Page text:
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-- researchers have been piecing together the pieces of what they say could be the most important human fossil finds. she did not have arched souls like us. she could not walk or run for long differences. the big question is was she pat of an evolutionary line that led to more modern humans? there is some evidence that she could be one of our oldest ancestors. in 1974, researchers discovered this creature which they called lucy. she was part 8 and part human. this is how her kind might have looked. -- she was pt ape and part human. the new find is 100 million --
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is 1 million years older. >> this is very exciting. this takes us back to an early part of human evolution. >> the new discovery should give scientists new insight into how the human race evolves from primitive apes. >> this is bbc world news, the latest headlines. the brazilian city of rio the janeiro aonehas won the bid to t the 2016 olympics. thousands of children promised a new life in the sun has had
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something terribly different happen. they were sent to australia but in e farms and care homes they went to, many suffered hardship and abuse. some try to tell the british what was going on. the warnings were ignored. >> excited child migrants on their way to australia. it is estimated at 7000 british children were sent across the world. the youngest, just two years old. the policy was promoted as rescue, children from the slums sent to a new life. the reality for many was cruelty, sexual and physical abuse. education for farm work and little else. it was britain who sent them, many migrants to feel that britain should say sorry. >> they should feel guilty about the fact that they exported us to australia.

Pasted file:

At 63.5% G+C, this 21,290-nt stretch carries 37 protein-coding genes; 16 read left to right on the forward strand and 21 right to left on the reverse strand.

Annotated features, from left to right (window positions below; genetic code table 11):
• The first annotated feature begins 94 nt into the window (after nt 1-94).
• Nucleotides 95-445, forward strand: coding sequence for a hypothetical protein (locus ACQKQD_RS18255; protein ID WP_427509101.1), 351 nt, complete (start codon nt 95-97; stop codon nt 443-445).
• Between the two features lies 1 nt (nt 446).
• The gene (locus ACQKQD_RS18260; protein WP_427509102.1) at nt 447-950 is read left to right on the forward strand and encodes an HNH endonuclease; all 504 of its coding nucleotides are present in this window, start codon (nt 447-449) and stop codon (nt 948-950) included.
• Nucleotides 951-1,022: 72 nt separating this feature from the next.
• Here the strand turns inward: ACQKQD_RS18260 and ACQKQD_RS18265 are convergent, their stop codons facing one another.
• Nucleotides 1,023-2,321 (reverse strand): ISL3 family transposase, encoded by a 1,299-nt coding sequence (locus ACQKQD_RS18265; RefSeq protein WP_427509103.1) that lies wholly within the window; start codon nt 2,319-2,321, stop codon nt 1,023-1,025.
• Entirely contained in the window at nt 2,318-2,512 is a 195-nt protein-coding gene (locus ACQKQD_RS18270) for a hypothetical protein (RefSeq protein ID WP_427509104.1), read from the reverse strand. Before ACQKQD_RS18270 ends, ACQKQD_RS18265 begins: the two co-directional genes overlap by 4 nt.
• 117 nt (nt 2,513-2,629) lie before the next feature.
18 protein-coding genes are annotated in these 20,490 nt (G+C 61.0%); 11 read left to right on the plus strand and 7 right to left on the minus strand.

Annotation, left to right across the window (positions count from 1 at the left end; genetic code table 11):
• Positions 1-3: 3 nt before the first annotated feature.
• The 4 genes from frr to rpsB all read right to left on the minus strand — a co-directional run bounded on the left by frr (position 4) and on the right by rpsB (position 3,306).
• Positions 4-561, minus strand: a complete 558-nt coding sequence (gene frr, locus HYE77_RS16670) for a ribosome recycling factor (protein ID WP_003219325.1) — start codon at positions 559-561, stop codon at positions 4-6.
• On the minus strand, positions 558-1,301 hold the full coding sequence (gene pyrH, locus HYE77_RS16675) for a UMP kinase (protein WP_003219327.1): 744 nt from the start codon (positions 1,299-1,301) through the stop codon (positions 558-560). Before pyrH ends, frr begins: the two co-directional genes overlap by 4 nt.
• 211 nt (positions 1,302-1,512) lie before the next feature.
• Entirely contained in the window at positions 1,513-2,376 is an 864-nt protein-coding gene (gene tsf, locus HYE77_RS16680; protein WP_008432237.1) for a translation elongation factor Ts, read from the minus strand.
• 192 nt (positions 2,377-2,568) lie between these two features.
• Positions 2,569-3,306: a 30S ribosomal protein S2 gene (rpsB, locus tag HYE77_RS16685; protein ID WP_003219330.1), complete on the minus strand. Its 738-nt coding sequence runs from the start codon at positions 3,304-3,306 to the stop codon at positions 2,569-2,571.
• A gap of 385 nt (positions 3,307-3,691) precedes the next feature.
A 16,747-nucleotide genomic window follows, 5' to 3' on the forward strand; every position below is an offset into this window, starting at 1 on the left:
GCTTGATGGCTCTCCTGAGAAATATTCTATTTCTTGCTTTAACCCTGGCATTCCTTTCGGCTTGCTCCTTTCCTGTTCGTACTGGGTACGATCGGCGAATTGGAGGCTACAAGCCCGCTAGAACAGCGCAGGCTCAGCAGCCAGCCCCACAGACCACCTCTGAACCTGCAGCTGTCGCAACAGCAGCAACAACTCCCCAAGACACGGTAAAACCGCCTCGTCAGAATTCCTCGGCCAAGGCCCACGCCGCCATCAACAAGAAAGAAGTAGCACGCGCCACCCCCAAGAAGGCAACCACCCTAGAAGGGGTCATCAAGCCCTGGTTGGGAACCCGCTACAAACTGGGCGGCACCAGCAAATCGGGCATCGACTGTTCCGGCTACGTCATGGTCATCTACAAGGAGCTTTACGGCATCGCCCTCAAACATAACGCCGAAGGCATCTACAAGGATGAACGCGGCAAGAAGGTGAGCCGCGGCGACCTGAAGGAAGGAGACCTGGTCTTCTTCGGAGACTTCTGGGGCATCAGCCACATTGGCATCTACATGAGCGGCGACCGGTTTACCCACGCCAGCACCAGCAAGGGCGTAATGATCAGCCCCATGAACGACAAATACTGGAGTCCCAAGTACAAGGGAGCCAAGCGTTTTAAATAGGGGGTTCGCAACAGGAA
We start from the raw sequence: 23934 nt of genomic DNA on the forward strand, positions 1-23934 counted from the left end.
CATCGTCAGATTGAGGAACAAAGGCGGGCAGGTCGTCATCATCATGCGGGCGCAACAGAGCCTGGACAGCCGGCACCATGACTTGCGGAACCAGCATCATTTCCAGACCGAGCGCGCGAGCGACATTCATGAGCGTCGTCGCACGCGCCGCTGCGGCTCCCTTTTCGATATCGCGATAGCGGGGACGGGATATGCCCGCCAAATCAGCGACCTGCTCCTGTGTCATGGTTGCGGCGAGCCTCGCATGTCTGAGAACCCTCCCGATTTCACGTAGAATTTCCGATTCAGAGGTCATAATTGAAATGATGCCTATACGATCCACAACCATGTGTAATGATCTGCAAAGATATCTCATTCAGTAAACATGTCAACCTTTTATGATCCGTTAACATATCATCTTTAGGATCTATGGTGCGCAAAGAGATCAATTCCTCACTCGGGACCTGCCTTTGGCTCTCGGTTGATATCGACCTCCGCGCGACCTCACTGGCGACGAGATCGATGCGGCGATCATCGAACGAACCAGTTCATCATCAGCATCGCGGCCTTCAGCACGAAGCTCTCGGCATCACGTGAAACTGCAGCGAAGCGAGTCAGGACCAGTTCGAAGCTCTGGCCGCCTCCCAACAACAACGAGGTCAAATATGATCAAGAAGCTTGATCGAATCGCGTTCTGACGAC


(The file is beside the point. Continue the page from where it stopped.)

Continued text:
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they finally acknowledged the years of hardship that we had to put up with because they left us there. >> here at the national archives, i found what seems to be one of the first serious effort is to warn the british government about thpolicy. a woman wrote to the home office. she had worked at one of the funds for many years and she was worried by reports that british children would once again be sent to australia. she feared that the farms were not conducive to the children's happiness or welfare. she came to london and told officials of her concerns. cottages were overcrowded, 24 children when at most there a space for 12. supervision from london was very necessary. there's no indication that her concerns were passed on. one woman sent to that form as a
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girl, was angry. >> it was disgusting that the government in england to new how the government was feeling. -- knew how the people were feeling. >> i think the government should apologe for what happened to. >> even now, this is important. for migrants say it would counter the feelings that in britain wave to them good-bye and then forgot about them. >> id is hundred 40 years since mahatma gandhi was born in. -- it is 140 years since mahatma gandhi was born.
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we explore his mixed feelings as india became a freeountry. the feelings that i can to calcutta, a city simmering with fear and violence. -- feelings that took him to calcutta up and do. taft puf>> of the viceroy comese part in the official end to british rule. >> india's leaders finally gained the power to govern eir own land. india was free at last. it was gandhi that had brought
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the cause ofndia to international attention. at the moment of independence, he was held up as the man responsible. this is not how he thought of himself. >> he was completely disenchanted. he is a broken man. he does not think that this is the independents for which he struggled. this is not the independents for which he mobilized the people. 80 of his dreams, nonviolence ththe unity of india, they are completely broken apart. -- in two of his dreams. this was at the moment i could have been the moment of his triumphs. >> the independence movement has been defined by non violence but the long awaited event was quite